Last weekend at the cottage I found my little half-tail friend! And like no time had passed, s/he took peanuts straight from my hand again.
It had been over a year since I’d seen Half Tail, since this summer was rather cold, buggy, and rainy. But on the very last day before we went home we found each other. Amazing that s/he remembered after so long.
The meeting was bittersweet. For me it marked the end of another summer. The next day would be a flurry of back-to-school. Well, back-to-school for my 7-year-old son, and the very first day of school for my 4-year-old daughter. Nervous prickles started to line my skull and my stomach.
My own very first day of kindergarten is my earliest vivid memory. I remember thinking that my mom was going to stay with me, so when she turned to leave I flew into a panic. I chased her down the school’s hallway, howling with tears streaming down my face. Bless Ms. Loveland, my kindergarten teacher, for having patience and for calming me down.
I like to think that I couldn’t have been too traumatized since I ended up staying in school long enough to get my PhD…
So on my own kids’ first day of school when I saw the tears well up in their eyes, I understood. And it all came rushing back to me. I tried to think: what eventually calmed me down? I honestly can’t remember. My husband and I tried to soothe our kids but to no avail. I told them how I used to cry, too, but I learned that everything is okay. We eventually had to leave them, tear-streaked and stressed.
Oh, what a long day at work that was…
I picked them up as early as possible. My son was just fine, chattering away about who is in his class, how his teacher changed the seating arrangment because my son was talking too much (!!!)… Is this the same kid I dropped off this morning?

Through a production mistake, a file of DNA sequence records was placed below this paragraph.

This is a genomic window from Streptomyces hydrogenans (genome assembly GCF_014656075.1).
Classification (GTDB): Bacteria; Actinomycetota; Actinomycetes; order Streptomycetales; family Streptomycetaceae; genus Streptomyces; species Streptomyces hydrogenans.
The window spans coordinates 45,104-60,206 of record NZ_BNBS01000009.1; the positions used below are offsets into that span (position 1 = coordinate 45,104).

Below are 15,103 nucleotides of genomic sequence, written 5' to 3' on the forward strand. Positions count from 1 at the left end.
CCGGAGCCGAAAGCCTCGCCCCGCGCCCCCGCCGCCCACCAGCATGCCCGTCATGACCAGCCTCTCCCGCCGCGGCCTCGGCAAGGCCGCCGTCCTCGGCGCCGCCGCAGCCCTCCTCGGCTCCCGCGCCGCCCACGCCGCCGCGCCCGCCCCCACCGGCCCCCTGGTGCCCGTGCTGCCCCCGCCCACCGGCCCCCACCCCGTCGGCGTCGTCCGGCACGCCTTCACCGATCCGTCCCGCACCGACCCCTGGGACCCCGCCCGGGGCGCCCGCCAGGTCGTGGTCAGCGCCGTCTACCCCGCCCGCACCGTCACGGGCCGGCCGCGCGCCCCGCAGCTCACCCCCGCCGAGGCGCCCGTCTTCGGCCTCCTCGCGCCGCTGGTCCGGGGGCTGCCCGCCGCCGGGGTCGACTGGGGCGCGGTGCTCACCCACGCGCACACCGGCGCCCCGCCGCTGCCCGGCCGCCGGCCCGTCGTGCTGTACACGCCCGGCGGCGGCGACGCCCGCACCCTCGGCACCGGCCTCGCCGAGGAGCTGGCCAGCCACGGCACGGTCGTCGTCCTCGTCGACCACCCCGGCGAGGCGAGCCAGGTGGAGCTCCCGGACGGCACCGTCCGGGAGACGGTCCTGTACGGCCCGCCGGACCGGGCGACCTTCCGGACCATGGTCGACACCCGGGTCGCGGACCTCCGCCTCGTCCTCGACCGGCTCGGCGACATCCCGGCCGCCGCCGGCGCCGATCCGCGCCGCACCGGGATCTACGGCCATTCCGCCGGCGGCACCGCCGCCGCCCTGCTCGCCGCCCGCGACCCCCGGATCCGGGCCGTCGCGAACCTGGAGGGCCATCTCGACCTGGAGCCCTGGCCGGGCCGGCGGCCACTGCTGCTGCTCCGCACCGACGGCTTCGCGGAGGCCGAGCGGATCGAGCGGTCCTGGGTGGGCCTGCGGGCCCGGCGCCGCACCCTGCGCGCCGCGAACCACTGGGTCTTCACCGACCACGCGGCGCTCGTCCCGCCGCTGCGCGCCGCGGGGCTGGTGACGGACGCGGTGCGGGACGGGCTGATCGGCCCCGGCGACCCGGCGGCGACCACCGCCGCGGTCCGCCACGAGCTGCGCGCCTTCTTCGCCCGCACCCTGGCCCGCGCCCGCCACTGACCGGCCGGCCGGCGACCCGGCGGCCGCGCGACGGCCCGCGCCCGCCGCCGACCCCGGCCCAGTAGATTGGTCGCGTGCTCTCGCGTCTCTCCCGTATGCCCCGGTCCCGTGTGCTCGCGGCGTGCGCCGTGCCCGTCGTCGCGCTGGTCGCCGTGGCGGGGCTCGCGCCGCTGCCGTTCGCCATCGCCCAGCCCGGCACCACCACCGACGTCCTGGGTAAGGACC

My daughter, on the other hand, looked haggered. She apparently cried for an hour after drop-off and cried again during the transition to the after-school program. Oh, my heart broke to see her looking so sad! Cortisol rushing through her body all day….she must have been exhausted. I gathered her in my arms and gave her the biggest hug possible. “You made it through your very first day of school,” I whispered proudly. She just buried her face deeper into my neck.
I was a full week of tears. And the beginning of this week, too.
I know my daughter is in good hands. Her teacher is a tiny willow of a woman who always wears bright, happy-coloured head scarves, and who is not afraid of giving a hug when one is needed.
I know my daughter will survive. But I want more than just survival for her. I want her to enjoy school. To love school. To look forward to it every day.
Maybe one day she will. And maybe she won’t.
For now my husband and I will do our best. To reassure her. To comfort her. To love her.
School is a big transition. It will get better. It will get better, it will get better…